Farm Bill Gives Tractor Sales Traction

Dec. 21, 2004
China deal also sparks hope in troubled farm-equipment sector, which is adding new technologies to entice buyers.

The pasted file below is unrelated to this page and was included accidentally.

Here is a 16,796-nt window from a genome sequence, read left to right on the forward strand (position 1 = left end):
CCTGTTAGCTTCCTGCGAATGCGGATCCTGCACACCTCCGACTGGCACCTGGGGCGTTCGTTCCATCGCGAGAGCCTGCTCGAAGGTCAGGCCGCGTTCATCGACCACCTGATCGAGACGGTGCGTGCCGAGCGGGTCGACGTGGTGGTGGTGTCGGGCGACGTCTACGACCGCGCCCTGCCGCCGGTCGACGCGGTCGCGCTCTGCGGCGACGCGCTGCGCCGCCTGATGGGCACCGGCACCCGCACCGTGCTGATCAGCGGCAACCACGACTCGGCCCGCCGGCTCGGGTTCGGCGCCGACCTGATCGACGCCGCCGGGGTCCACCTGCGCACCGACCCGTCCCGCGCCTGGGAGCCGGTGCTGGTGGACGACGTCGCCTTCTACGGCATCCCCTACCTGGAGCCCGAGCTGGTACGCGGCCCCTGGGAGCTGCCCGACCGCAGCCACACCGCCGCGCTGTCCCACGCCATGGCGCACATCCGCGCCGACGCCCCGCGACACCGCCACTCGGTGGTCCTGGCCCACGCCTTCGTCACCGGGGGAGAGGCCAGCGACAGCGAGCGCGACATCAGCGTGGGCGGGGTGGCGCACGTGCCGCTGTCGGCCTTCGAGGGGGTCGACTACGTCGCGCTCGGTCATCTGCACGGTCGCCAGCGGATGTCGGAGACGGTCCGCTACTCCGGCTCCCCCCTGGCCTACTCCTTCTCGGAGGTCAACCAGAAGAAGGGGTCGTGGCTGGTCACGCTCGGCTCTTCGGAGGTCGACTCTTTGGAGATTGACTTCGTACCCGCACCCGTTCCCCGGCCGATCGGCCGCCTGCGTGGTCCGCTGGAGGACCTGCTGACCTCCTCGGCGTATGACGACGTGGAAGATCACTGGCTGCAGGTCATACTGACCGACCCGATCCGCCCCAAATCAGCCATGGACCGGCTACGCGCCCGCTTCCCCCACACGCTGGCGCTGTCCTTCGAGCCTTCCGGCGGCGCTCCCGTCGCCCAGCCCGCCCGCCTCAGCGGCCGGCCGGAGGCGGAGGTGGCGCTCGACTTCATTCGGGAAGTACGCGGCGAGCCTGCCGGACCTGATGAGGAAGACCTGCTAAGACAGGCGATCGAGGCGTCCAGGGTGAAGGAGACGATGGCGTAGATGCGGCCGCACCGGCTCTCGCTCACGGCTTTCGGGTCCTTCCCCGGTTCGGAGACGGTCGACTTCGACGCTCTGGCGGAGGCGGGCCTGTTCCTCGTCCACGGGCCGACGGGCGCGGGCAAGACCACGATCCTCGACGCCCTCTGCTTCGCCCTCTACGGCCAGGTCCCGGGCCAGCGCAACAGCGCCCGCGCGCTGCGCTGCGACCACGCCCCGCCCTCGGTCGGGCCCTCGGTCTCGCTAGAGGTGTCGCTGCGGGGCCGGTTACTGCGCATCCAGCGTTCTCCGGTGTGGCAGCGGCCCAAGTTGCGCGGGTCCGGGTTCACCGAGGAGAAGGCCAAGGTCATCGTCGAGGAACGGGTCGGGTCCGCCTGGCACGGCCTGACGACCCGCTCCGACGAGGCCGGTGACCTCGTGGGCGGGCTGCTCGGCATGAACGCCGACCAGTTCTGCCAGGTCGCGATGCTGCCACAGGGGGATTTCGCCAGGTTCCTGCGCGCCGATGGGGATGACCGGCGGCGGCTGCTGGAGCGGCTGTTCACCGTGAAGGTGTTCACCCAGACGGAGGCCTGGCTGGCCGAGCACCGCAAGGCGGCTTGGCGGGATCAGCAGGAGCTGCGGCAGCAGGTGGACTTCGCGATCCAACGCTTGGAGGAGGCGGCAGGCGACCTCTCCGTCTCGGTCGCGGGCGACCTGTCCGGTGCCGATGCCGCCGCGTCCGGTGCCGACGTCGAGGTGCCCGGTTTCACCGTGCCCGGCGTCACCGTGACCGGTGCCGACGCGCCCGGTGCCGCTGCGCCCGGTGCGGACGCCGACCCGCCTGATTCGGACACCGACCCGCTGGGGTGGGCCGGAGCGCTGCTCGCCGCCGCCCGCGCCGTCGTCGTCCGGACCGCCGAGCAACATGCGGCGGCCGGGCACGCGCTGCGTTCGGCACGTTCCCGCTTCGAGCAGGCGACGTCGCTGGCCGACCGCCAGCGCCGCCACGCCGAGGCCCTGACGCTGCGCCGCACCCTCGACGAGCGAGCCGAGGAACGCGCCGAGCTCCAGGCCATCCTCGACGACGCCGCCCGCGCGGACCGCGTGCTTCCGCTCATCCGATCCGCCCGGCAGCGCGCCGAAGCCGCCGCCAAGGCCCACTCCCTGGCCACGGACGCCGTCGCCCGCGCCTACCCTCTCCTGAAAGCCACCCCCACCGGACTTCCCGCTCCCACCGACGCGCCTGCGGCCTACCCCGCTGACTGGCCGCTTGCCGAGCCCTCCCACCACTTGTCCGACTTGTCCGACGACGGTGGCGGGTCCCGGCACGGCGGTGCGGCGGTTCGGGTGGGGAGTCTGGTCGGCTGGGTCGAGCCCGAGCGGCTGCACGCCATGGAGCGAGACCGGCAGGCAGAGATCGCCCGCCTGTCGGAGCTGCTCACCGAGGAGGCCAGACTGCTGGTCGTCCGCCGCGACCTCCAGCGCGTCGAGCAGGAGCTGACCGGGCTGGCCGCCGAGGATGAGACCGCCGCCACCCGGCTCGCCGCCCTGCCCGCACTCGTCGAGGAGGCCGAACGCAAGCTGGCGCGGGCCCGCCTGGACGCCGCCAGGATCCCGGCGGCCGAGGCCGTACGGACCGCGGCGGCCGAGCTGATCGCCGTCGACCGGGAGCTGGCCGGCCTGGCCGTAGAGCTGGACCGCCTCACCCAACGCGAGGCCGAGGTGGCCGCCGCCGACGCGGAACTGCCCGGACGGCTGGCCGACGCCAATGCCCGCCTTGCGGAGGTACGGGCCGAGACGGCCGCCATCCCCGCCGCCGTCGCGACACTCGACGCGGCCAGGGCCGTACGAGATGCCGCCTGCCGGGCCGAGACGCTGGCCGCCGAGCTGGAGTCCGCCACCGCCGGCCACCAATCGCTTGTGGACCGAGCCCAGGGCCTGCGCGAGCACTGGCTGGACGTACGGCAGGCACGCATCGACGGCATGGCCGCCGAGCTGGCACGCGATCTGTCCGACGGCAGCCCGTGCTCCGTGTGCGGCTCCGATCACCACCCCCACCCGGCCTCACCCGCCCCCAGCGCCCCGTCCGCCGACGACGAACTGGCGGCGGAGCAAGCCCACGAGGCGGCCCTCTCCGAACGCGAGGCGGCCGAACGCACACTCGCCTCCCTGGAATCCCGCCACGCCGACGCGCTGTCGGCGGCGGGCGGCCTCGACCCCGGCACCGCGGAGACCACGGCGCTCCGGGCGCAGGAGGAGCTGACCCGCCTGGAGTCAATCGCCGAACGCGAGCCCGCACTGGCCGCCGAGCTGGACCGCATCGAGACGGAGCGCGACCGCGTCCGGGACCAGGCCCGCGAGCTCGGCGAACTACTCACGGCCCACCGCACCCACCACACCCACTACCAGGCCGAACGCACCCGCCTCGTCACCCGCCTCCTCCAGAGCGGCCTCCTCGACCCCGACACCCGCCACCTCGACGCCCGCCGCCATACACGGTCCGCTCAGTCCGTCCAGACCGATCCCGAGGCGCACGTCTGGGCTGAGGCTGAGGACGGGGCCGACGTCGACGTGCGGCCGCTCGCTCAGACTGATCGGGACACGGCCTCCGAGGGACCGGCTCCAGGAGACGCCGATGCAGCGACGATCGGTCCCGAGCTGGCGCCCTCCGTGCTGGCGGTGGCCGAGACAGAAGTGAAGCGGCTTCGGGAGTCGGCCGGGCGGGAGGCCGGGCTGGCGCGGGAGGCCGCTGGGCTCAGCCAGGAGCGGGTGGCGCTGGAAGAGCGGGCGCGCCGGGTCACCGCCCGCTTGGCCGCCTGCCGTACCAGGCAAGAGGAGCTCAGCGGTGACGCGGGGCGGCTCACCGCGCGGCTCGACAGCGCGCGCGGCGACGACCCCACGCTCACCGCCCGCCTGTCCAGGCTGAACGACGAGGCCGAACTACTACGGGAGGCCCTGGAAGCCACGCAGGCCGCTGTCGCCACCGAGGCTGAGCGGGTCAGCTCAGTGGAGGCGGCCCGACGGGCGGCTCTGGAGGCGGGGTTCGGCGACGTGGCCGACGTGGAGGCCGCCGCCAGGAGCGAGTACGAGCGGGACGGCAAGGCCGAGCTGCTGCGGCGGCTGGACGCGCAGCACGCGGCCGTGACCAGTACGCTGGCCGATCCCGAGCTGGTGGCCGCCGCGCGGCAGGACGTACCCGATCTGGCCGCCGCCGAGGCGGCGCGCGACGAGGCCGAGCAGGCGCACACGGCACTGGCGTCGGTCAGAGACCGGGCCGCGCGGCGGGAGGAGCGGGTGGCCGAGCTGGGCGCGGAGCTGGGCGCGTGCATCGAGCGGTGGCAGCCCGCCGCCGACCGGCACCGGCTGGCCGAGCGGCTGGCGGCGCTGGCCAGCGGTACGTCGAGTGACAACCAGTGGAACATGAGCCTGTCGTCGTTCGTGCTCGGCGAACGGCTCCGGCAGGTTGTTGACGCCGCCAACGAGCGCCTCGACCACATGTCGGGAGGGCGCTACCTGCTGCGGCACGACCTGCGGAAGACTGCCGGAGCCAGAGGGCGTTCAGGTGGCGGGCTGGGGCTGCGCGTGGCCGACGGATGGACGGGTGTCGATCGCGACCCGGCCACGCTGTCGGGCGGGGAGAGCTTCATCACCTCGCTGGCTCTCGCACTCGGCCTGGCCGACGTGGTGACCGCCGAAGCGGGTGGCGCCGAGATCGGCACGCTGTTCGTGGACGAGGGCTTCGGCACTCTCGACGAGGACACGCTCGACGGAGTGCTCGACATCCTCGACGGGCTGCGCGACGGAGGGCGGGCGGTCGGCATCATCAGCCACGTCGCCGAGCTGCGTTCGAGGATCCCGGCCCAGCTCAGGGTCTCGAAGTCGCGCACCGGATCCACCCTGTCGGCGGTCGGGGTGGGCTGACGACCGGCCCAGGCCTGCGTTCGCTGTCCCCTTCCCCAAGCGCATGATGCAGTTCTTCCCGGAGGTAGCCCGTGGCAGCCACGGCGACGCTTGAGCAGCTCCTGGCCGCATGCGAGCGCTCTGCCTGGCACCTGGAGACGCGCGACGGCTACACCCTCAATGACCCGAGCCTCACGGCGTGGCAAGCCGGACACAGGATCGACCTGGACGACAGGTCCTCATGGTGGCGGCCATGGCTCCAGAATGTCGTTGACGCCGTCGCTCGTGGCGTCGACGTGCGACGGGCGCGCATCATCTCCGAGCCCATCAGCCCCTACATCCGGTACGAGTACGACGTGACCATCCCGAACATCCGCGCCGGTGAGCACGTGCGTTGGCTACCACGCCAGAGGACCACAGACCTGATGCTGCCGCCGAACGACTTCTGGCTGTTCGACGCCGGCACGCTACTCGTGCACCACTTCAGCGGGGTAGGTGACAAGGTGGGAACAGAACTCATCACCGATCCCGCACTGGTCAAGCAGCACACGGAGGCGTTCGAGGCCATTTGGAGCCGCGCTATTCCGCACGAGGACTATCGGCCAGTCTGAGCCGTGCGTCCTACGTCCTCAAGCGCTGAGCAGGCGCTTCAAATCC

Frans Rosenquist, who farms 4,000 acres of wheat, corn and soy beans plus 3,000 acres of peas for Green Giant, just bought his fourth $200,000, 480-horsepower tractor. The Minnesota farmer plunked down the cash because 2002 is looking like a good year to Rosenquist, thanks in part to the passage of the Farm Security and Rural Investment Act (known as "the farm bill"), which returns to a much more generous system of price supports and regulated cultivation -- similar to that which pulled the nation out of the Great Depression. "The government has put a safety net under us," Rosenquist says. The farm bill, though panned by some anti-subsidy groups, has been heralded as a savior to U.S. farmers. "This is the economic recovery package that rural and small-town America needs,'' says Sen. Tom Harkin (D-Iowa), Senate Agriculture Committee Chairman. Besides farmers, the big winners could be manufacturers of heavy-duty tractors, combines and other farm implements, an industry that has been in a slump for the past several years. A survey of agricultural-equipment manufacturers by the Association of Equipment Manufacturers (AEM) shows that the producers expect their customers to be eager to buy farm equipment during the next two years (See "A Brighter Future," below.). "This may turn into the golden age of farming," says Jim Seaver, co-founder of Agco Corp., and its senior vice president of worldwide sales and marketing. The farm bill is expected to cost $190 billion dollars over the next 10 years, raising the total spent on U.S. farm programs to nearly $600 billion. Among other important changes, the bill gives farmers the flexibility to update their subsidy formulas to reflect higher yields. The previous subsidy system penalized farmers for increased productivity. The new measure also includes a $2 billion initiative that encourages farmers to adopt better environmental practices -- more reason to buy new, high-tech, environmentally friendly equipment. But most important of all, the plan provides predictable income for farmers. Last year, U.S. net cash farm income reached a record $60 billion, but at least one-third of it came in the form of emergency government payments. Because farmers didn't know whether they would get the money or not, many held off on big purchases such as heavy-duty tractors. David Raso, a Salomon Smith Barney analyst for the farm-machinery sector, predicts freer spending in the next couple of years. "It's a much better paradigm." That's not the only good news. Farmers and -- by extension farm-equipment manufacturers -- also were gifted with a World Trade Organization (WTO) agreement last December that promises to stabilize trade with China. As part of the conditions under which China joined the WTO, it agreed to cut tariffs and open its markets to more efficient producers of wheat, corn and soybeans. The likeliest beneficiaries are U.S. grain farmers because they can produce these commodities at about half the cost that a Chinese farmer can -- despite enormous wage inequities. U.S. Agriculture Secretary Ann Veneman has estimated that American farmers could sell as much as $2.5 billion more a year to China and Taiwan as a result. Pat Westhoff, an economist with the Food and Agricultural Policy Research Institute at the University of Missouri at Columbia, thinks that estimate could be high, but he does foresee an increased bottom line that could turn into money for equipment. "The China deal is important -- it may not turn the economy on a dime -- but it should produce more money to buy machinery than farmers would have had otherwise," he says. Starting Out Slowly Despite positive signs, this year has not been a big winner so far for two of the three major U.S. tractor manufacturers -- industry behemoth Deere & Co. or No. 2 Case New Holland (CNH), created in 1999 by the merger of Case Corp. and New Holland. The 165-year-old, Moline, Ill.-based Deere had a rough year in 2001, reporting a $64 million loss, despite the fact that U.S. farm income was the highest ever, and the company had introduced 63 new models of farm machinery in a variety of categories. In the first six months of 2002, net sales were down $5 million at $6.509 billion compared with $6.514 billion for the same period in 2001. Robert W. Lane, chairman and CEO, blamed first-quarter losses on "too much inventory, receivables, plant and equipment and other assets -- certainly more than needed to serve our customers well." At French Fiat-owned CNH, the company had lower consolidated revenues the first half of 2002, $5.102 billion versus $5.143 billion in 2001. The company's net loss for the first six months of 2002 was $10 million compared with a net loss of $64 million in 2001, same period. Immediately following the merger that formed CNH two years ago, agricultural economists say, the company failed to make clear to farmers which product lines it would continue to support. Then Deere cut the amount that it would pay for trade-ins of CNH machinery, which further troubled farmers and undercut sales. "They could be great -- but how long are they going to struggle with internal aggregation?" asks Goldman Sachs & Co. farm-machinery analyst Joanna Shatney. Agco is the only one of the big three enjoying a good year so far. Duluth, Ga.-based Agco had net sales of $1.391 million for the first six months of this year compared with $1.191 for the first half of 2001. Shatney says the company's cost-cutting efforts, which include plant closings, are working. And she applauds a deal with Caterpillar Inc. to design, assemble and market Caterpillar's new MT Series of Challenger tractors. She says the agreement improves Agco's product line-up and she thinks the ability to sell through Caterpillar's dealer network is a coup. IT On The Farm All three of the companies are putting a lot of their eggs in the high-tech basket, with Deere leading the way. "We're not selling technology per se. We're selling solutions," says Douglas DeVries, senior vice president of marketing for North America, Asia and Australia. The solutions include making GPS-guidance (global positioning system) standard equipment. Combined with automated steering systems, the GPS technology guides working vehicles in consistent rows for tilling, planting and applying fertilizers. The most sophisticated systems keep the tractor from straying more than one centimeter in either direction, cutting waste to a minimum and saving on labor costs because a farmer who isn't doing the grueling driving himself can work longer hours. Other vehicle navigation options include: